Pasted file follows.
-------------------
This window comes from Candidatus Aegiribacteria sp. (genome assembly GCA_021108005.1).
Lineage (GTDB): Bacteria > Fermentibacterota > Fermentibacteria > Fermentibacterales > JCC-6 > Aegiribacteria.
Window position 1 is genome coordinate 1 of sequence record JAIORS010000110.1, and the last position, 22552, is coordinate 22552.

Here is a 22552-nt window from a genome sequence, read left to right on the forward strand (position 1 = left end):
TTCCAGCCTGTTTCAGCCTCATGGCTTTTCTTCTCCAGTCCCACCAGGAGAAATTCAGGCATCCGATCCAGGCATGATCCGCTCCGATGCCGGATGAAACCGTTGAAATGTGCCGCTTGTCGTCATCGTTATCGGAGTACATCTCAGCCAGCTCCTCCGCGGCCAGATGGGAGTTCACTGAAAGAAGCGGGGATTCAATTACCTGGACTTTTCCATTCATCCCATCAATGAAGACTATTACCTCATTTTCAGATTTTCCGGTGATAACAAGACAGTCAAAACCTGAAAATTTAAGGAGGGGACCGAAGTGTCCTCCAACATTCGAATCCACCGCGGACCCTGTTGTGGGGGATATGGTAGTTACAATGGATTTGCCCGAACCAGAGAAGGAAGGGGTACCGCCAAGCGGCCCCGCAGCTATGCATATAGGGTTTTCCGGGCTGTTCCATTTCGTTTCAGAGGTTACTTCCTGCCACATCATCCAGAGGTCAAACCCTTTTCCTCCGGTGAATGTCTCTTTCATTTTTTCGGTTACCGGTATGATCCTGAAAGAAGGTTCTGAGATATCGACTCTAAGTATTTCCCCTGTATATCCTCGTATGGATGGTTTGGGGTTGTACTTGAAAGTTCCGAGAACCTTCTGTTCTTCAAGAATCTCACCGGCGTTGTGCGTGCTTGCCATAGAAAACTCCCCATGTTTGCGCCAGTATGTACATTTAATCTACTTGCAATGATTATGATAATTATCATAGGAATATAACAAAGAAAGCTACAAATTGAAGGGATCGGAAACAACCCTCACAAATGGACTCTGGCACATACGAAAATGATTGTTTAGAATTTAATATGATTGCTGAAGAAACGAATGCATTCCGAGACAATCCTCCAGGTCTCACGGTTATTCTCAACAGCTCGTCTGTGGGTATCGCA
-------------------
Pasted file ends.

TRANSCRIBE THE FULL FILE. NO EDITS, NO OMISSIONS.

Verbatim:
This window comes from Candidatus Aegiribacteria sp. (genome assembly GCA_021108005.1).
Lineage (GTDB): Bacteria > Fermentibacterota > Fermentibacteria > Fermentibacterales > JCC-6 > Aegiribacteria.
Window position 1 is genome coordinate 1 of sequence record JAIORS010000110.1, and the last position, 22552, is coordinate 22552.

Here is a 22552-nt window from a genome sequence, read left to right on the forward strand (position 1 = left end):
TTCCAGCCTGTTTCAGCCTCATGGCTTTTCTTCTCCAGTCCCACCAGGAGAAATTCAGGCATCCGATCCAGGCATGATCCGCTCCGATGCCGGATGAAACCGTTGAAATGTGCCGCTTGTCGTCATCGTTATCGGAGTACATCTCAGCCAGCTCCTCCGCGGCCAGATGGGAGTTCACTGAAAGAAGCGGGGATTCAATTACCTGGACTTTTCCATTCATCCCATCAATGAAGACTATTACCTCATTTTCAGATTTTCCGGTGATAACAAGACAGTCAAAACCTGAAAATTTAAGGAGGGGACCGAAGTGTCCTCCAACATTCGAATCCACCGCGGACCCTGTTGTGGGGGATATGGTAGTTACAATGGATTTGCCCGAACCAGAGAAGGAAGGGGTACCGCCAAGCGGCCCCGCAGCTATGCATATAGGGTTTTCCGGGCTGTTCCATTTCGTTTCAGAGGTTACTTCCTGCCACATCATCCAGAGGTCAAACCCTTTTCCTCCGGTGAATGTCTCTTTCATTTTTTCGGTTACCGGTATGATCCTGAAAGAAGGTTCTGAGATATCGACTCTAAGTATTTCCCCTGTATATCCTCGTATGGATGGTTTGGGGTTGTACTTGAAAGTTCCGAGAACCTTCTGTTCTTCAAGAATCTCACCGGCGTTGTGCGTGCTTGCCATAGAAAACTCCCCATGTTTGCGCCAGTATGTACATTTAATCTACTTGCAATGATTATGATAATTATCATAGGAATATAACAAAGAAAGCTACAAATTGAAGGGATCGGAAACAACCCTCACAAATGGACTCTGGCACATACGAAAATGATTGTTTAGAATTTAATATGATTGCTGAAGAAACGAATGCATTCCGAGACAATCCTCCAGGTCTCACGGTTATTCTCAACAGCTCGTCTGTGGGTATCGCA